The greatest sex goddess pop icon the world has yet seen, or a strange ageing has-been disproportionately beloved of parents, teachers and thirtysomething anoraks, depending on your generation. Debbie Harry, Andy Warhol's favourite ever pop star, was lead singer with New York Seventies band Blondie, purveyors of such hits as "Heart of Glass", "Call Me" and "Atomic". With her milk- and-cookies vocal cords, her candied growl, a slapdash way with peroxide and the world's most perfectly formed cupid's bow, she was the heroine of a whole generation of carefully bleached wannabes and hormonal youths. Re-formed after 15 years, Blondie is currently touring Britain, featuring Harry at 53. An album will be released in February. Get ready for the sad retro screams and half-hearted pogo leaps of a nation of 35-year-olds.
Cartoon cat girl. Earth-shattering beauty meets underwashed groupie. Stronger solution of Amanda Donohoe, Samantha Janus, Michelle Pfeiffer and then some. South Park dwarf meets Fifties sex siren.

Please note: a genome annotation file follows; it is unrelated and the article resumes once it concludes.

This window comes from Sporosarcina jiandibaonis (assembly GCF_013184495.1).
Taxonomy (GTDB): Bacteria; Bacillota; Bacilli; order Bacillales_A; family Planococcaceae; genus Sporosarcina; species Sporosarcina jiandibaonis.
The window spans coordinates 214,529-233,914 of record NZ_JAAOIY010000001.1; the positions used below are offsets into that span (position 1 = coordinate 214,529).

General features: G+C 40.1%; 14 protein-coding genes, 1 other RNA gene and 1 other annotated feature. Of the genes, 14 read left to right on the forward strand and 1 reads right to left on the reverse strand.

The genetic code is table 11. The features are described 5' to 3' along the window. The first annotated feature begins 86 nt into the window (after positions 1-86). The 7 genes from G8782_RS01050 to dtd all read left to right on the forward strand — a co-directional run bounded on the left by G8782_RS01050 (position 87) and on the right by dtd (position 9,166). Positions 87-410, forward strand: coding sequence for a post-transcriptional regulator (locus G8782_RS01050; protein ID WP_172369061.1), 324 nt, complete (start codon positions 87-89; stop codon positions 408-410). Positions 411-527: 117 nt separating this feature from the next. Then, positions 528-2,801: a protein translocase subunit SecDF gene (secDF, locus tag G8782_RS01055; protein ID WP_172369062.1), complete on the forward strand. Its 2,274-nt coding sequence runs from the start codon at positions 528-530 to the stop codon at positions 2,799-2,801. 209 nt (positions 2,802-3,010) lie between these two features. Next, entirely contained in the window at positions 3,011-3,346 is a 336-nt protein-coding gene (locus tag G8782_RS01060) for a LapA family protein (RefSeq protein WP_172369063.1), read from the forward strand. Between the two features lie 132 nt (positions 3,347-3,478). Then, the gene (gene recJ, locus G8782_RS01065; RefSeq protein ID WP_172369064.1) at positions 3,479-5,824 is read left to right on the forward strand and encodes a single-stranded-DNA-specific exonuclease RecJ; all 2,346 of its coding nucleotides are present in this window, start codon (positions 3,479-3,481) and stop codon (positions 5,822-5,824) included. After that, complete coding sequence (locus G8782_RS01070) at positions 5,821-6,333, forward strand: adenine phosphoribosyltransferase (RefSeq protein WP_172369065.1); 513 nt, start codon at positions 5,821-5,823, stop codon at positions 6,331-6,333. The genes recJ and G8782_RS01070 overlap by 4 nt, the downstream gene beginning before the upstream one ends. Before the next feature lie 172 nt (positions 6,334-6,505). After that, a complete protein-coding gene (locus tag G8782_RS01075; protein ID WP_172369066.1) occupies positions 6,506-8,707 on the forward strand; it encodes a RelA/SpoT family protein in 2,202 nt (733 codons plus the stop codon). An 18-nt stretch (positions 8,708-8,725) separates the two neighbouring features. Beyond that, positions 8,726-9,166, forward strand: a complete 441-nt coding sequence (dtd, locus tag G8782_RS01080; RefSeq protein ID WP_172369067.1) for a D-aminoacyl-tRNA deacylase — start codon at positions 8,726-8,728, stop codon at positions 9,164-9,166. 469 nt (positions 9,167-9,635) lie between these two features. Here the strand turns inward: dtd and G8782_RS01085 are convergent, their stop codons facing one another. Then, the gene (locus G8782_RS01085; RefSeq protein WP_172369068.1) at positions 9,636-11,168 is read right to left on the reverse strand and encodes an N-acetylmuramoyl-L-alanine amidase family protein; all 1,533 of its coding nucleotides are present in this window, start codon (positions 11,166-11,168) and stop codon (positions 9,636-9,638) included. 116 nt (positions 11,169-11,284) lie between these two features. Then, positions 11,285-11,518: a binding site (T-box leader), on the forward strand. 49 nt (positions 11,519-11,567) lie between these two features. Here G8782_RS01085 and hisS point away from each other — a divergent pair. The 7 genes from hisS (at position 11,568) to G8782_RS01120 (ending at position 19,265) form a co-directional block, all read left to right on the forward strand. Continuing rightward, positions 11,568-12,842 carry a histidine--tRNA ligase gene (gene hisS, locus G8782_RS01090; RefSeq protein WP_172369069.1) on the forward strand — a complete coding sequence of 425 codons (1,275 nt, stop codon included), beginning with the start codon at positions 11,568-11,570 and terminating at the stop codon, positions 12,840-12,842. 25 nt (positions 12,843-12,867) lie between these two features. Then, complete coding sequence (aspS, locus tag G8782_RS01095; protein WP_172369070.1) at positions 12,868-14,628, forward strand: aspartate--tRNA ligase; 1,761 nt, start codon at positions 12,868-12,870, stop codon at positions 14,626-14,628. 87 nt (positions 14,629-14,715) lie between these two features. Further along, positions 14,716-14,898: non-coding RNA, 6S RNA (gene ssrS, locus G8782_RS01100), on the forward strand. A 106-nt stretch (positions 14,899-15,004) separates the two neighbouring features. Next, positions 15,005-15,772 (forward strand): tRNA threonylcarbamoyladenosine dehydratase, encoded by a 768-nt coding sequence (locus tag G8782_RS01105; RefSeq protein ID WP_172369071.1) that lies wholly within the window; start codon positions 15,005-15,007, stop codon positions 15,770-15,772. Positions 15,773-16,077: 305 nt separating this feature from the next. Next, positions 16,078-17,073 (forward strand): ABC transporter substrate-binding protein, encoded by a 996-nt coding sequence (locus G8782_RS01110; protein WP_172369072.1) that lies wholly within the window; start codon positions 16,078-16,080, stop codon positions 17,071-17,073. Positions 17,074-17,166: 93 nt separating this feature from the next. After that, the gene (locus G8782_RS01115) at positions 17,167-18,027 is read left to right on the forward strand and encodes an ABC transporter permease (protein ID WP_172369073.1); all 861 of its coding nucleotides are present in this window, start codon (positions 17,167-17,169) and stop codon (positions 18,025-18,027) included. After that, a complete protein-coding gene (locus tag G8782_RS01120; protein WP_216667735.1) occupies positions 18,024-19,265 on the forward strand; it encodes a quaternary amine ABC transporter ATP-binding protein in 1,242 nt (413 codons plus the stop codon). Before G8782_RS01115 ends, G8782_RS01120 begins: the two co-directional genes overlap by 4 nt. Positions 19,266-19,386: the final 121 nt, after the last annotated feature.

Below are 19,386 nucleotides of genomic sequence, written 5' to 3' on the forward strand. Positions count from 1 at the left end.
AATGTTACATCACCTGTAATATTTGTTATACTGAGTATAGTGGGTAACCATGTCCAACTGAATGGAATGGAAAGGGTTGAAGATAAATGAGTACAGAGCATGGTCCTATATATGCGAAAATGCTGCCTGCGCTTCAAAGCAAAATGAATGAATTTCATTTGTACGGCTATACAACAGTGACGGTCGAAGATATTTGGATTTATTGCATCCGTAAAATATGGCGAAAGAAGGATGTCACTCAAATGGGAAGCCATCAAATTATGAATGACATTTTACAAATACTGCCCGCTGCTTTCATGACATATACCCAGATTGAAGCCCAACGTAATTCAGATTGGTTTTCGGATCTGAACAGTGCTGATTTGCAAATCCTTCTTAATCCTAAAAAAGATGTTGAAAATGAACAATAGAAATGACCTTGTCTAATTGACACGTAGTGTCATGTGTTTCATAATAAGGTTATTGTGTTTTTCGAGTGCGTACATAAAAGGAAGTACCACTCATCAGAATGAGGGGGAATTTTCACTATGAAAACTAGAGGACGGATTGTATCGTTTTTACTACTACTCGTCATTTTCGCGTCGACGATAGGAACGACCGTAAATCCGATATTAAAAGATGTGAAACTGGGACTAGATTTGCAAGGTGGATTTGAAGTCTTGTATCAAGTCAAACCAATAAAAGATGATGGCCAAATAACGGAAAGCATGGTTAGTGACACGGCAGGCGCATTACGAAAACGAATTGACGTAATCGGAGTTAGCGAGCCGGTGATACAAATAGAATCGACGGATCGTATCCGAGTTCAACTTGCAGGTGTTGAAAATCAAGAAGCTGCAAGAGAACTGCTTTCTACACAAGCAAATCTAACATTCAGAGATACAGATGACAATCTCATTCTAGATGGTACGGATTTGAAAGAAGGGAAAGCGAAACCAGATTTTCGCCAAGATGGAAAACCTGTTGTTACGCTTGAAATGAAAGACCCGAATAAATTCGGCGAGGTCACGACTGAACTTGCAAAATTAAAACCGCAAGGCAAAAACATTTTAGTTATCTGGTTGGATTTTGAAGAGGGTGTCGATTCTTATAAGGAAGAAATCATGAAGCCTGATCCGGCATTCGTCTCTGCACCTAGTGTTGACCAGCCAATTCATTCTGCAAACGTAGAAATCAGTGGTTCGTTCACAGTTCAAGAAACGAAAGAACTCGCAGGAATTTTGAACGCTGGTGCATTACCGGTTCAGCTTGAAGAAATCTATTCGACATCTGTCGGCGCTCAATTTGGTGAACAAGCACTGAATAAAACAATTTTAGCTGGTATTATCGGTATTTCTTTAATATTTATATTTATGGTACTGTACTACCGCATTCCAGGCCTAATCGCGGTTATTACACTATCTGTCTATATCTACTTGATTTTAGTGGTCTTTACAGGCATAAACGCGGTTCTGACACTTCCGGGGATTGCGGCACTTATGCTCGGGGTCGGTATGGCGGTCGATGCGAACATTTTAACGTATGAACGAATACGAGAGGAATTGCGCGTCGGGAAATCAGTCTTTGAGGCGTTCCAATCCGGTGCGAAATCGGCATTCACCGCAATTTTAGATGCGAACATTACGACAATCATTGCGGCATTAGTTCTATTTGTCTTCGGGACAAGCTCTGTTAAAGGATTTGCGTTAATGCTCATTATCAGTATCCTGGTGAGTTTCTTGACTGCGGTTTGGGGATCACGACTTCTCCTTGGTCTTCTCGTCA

Debbie was role model to a generation of female recording artistes from Madonna to Courtney Love, spawning bleach-happy members of the school of desperate imitation along the way. Though a raving beauty, she tended to dress in bin liners, Scout outfits or scuffed heels.
Our heroine was adopted and brought up in the obligatory small US town, baton twirling and dreaming that Marilyn Monroe was her mother. A freezing East Village boho existence of rats and drugs, poverty and hopeless bands followed. She lived with co-Blondie member Chris Stein, worked as a Playboy bunny and waitressed in Warhol hangout Max's Kansas City. Her rough tough past forever secured a seam of pure cred.
Into the bleach
Blondie was eventually formed and was ritually ignored until its punk- disco infusion took over the world's charts.
Debbie's solo albums have veered from dire experimentation to pleasant pop, while her jazz singing boasts a small cult following secretly gagging for "Heart of Glass". One Blondie album is bound to sell thousands to the thirtysomethings. After that, Debbie could turn art house superstar, start a drag queen advisory service, or become a Goodwill Ambassador. We love Debbie Harry.